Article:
[ix] John Finnis, “Misunderstanding the Case Against Euthanasia,” in John Keown (ed.), Euthanasia Examined: Ethical, Clinical and Legal Perspectives (Cambridge: Cambridge University Press, 1995), 70-1.
[x] Samaritanus Bonus, III
[xi] Ibid., VI
[xii] There is some evidence that legalising assisted suicide is associated with an increase in wider suicide rates. See David Jones and David Paton, “How does legalization of physician assisted suicide affect rates of suicide?” Southern Medical Journal 180(10), 599-604.
[xiv] This is legal in Belgium, the Netherlands, Luxembourg and Switzerland and the Justice Minister in Canada is proposing that the C-7 Bill be amended to include this.
[xv] See for example I. Tuffrey-Wijne, L. Curfs, I. Finlay, and S. Hollins, “Euthanasia and assisted suicide for people with an intellectual disability and/or autism spectrum disorder: an examination of nine relevant euthanasia cases in the Netherlands (2012–2016).” BMC medical ethics, (2018) 19.1: 1-21; K. Fitzpatrick and D.A. Jones “A Life Worth Living? Disabled People and Euthanasia in Belgium” in D.A. Jones, C. MacKellar and C Gastmans Assisted Suicide and Euthanasia: Lessons from Belgium Cambridge: Cambridge University Press, 2017, pp. 133-149.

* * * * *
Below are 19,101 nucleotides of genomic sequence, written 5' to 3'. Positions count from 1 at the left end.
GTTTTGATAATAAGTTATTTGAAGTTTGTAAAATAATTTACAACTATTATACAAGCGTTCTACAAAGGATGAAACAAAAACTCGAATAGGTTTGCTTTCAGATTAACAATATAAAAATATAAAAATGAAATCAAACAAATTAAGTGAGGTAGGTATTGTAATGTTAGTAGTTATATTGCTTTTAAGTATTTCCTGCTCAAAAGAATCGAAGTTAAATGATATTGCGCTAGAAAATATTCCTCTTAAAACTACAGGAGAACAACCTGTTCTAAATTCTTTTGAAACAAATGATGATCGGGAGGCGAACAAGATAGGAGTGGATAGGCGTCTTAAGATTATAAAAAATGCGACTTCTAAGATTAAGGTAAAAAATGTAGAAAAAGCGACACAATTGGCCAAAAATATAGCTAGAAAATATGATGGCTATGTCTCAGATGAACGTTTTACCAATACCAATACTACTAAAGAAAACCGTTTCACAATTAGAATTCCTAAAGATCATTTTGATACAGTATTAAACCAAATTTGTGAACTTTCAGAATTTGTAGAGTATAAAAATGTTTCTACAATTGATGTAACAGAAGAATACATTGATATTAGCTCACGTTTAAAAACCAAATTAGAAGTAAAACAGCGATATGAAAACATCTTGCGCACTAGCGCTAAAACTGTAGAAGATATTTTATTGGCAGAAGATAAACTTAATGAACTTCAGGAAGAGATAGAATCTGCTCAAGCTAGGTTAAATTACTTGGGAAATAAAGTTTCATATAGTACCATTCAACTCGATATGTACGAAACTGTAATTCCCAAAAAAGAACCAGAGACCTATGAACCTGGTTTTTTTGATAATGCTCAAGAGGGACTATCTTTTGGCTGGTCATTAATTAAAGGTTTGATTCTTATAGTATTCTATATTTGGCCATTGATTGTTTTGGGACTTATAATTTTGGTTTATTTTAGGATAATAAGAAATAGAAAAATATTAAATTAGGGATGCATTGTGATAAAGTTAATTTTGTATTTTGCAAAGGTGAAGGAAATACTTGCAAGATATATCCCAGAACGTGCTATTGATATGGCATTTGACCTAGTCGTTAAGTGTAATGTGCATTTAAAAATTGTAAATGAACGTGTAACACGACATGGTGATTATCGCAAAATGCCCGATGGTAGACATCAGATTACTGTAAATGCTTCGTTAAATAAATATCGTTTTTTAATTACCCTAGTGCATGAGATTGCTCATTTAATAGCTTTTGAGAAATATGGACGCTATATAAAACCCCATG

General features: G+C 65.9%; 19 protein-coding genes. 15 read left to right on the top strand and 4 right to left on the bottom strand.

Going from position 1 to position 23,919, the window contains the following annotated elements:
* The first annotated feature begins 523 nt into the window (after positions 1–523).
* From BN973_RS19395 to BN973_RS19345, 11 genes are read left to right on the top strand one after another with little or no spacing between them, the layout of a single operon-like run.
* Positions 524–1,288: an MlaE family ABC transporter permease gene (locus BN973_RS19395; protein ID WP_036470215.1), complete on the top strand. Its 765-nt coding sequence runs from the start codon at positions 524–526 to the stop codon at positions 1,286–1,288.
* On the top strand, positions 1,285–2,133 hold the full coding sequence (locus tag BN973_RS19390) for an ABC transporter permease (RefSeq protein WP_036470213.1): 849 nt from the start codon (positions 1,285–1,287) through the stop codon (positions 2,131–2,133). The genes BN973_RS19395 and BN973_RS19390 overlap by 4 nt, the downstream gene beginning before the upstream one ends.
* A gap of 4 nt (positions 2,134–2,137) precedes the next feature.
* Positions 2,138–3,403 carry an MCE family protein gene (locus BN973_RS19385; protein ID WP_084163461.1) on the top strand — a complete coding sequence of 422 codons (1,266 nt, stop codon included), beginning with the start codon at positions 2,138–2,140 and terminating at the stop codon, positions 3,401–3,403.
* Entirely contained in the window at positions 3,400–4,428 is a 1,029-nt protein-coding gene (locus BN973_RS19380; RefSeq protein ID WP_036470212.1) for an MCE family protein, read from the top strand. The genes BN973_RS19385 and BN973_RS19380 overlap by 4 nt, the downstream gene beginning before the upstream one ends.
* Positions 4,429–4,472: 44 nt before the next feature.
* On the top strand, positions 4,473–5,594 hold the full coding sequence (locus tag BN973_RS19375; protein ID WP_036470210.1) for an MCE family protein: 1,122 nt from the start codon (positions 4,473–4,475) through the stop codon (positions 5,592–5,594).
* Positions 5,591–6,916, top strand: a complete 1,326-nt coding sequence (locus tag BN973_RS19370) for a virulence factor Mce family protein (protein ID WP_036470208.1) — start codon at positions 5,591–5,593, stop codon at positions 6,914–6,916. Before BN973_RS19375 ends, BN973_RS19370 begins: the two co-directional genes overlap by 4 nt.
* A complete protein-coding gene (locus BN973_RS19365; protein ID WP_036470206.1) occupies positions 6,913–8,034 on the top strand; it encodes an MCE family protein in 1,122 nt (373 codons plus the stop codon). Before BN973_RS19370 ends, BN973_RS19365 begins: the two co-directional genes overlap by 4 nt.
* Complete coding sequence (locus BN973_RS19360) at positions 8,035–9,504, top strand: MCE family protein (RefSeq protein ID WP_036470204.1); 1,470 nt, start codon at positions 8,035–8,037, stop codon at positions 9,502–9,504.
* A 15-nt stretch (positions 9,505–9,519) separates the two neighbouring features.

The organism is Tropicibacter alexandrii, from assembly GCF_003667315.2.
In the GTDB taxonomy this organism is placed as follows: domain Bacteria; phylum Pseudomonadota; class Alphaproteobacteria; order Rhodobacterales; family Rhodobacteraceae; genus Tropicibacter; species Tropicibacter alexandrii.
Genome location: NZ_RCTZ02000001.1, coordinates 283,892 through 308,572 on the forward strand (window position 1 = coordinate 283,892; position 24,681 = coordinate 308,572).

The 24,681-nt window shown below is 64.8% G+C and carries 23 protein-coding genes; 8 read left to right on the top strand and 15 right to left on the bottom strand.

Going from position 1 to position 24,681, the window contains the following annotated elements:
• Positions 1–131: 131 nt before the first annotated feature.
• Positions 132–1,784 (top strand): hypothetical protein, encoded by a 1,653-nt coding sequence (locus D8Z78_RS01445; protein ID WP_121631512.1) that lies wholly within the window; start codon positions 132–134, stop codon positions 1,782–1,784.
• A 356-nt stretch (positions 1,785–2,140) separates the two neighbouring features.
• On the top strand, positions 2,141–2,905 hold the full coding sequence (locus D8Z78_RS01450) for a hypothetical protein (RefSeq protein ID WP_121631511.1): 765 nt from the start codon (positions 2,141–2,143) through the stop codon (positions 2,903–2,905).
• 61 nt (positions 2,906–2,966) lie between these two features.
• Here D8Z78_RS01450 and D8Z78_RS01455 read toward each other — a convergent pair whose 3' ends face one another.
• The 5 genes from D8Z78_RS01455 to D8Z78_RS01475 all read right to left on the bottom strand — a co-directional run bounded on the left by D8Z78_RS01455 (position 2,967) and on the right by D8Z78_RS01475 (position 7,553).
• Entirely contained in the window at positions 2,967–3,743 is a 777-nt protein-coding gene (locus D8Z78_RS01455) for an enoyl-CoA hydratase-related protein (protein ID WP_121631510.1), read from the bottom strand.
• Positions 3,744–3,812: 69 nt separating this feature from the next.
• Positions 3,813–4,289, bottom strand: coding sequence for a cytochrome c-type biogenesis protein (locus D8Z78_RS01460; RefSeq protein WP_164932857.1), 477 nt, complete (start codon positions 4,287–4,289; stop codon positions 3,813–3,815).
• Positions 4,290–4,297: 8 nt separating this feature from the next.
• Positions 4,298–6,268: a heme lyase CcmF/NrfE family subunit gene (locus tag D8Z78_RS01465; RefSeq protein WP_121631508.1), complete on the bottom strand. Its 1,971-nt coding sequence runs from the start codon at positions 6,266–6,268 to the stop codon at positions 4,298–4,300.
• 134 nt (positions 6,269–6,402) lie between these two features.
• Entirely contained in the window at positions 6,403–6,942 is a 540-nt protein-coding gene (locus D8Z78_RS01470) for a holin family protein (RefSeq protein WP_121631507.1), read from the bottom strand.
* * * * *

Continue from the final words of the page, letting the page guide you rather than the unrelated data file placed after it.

[xvi] The High Court in Fleming found that between 0.4% and 1.9% of all deaths in Switzerland, Belgium and Netherlands were cases of non-consensual euthanasia. Fleming v. Ireland  IEHC 2, 96-99. Since Fleming the law in Belgium has been extended to children (in 2014), while the law in the Netherlands has extended euthanasia to children over 12 (in 2014) and to children under 12 (in 2020) and to patients with dementia who are no longer able to consent (by a Dutch Supreme Court ruling 2020).
[xx] Figures from 2013 and 2015 respectively, Chambaere K, Vander Stichele R, Mortier F et al (2015) “Recent trends in euthanasia and other end-of-life practices in Belgium.” N Engl J Med 372:1179–1181; van der Heide A, van Delden JJM, Onwuteaka-Philipsen BD (2017) “End-of-life decisions in the Netherlands over 25 years.” N Engl J Med 377:492–494. https://www.nejm.org/doi/full/10.1056/nejmc1414527
[xxi] Fleming v. Ireland  IEHC 2 and Fleming v. Ireland  IESC 19.
[xxii] Cf. Samaritanus Bonus, V (1)
[xxiii] Pope Francis, Address to the Participants of the Plenary Session of the Congregation for the Doctrine of the Faith (30 January 2020): L’Osservatore Romano.